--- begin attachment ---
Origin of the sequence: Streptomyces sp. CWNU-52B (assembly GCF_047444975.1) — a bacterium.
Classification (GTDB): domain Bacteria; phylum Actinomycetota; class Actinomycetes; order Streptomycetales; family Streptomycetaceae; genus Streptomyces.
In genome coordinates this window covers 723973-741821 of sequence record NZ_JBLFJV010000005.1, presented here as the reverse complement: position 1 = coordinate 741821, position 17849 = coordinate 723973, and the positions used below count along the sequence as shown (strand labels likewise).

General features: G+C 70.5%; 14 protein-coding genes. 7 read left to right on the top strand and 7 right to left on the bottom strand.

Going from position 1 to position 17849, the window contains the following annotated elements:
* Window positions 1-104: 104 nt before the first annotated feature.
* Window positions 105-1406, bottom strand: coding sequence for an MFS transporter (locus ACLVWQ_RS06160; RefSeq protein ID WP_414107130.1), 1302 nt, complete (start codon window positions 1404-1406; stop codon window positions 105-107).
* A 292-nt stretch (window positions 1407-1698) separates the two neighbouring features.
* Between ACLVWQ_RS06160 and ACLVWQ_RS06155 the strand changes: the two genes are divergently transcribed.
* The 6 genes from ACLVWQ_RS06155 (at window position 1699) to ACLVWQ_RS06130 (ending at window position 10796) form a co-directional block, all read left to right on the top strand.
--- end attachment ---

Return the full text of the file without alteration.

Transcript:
Origin of the sequence: Streptomyces sp. CWNU-52B (assembly GCF_047444975.1) — a bacterium.
Classification (GTDB): domain Bacteria; phylum Actinomycetota; class Actinomycetes; order Streptomycetales; family Streptomycetaceae; genus Streptomyces.
In genome coordinates this window covers 723973-741821 of sequence record NZ_JBLFJV010000005.1, presented here as the reverse complement: position 1 = coordinate 741821, position 17849 = coordinate 723973, and the positions used below count along the sequence as shown (strand labels likewise).

General features: G+C 70.5%; 14 protein-coding genes. 7 read left to right on the top strand and 7 right to left on the bottom strand.

Going from position 1 to position 17849, the window contains the following annotated elements:
* Window positions 1-104: 104 nt before the first annotated feature.
* Window positions 105-1406, bottom strand: coding sequence for an MFS transporter (locus ACLVWQ_RS06160; RefSeq protein ID WP_414107130.1), 1302 nt, complete (start codon window positions 1404-1406; stop codon window positions 105-107).
* A 292-nt stretch (window positions 1407-1698) separates the two neighbouring features.
* Between ACLVWQ_RS06160 and ACLVWQ_RS06155 the strand changes: the two genes are divergently transcribed.
* The 6 genes from ACLVWQ_RS06155 (at window position 1699) to ACLVWQ_RS06130 (ending at window position 10796) form a co-directional block, all read left to right on the top strand.